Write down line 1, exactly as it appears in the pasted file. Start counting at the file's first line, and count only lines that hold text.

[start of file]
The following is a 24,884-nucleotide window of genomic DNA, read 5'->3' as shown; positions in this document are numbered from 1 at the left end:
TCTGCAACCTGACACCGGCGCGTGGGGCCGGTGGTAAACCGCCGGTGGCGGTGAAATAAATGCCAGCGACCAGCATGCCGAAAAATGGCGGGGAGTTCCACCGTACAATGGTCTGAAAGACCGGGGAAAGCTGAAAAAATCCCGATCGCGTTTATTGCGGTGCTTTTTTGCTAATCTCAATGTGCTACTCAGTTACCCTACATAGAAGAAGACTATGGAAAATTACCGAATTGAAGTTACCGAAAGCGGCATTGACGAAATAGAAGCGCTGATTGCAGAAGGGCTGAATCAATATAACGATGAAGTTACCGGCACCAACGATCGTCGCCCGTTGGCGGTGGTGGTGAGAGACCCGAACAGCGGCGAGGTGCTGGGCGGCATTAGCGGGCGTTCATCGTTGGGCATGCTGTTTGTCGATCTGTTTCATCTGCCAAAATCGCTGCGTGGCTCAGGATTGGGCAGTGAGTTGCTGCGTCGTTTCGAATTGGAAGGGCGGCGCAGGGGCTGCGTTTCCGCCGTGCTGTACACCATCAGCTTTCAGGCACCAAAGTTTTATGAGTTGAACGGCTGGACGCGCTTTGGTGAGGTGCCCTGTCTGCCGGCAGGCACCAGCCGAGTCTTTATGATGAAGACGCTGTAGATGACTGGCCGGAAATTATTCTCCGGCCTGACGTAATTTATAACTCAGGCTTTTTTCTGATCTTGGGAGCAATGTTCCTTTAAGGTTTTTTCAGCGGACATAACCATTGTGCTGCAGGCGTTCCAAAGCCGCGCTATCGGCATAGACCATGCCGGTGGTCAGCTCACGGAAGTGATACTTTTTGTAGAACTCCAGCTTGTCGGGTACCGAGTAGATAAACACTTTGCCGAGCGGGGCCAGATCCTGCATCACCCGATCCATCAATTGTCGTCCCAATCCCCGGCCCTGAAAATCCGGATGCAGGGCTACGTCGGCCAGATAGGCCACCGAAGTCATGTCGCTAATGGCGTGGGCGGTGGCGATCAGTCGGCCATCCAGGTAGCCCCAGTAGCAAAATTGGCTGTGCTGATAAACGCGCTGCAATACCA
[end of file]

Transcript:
The following is a 24,884-nucleotide window of genomic DNA, read 5'->3' as shown; positions in this document are numbered from 1 at the left end: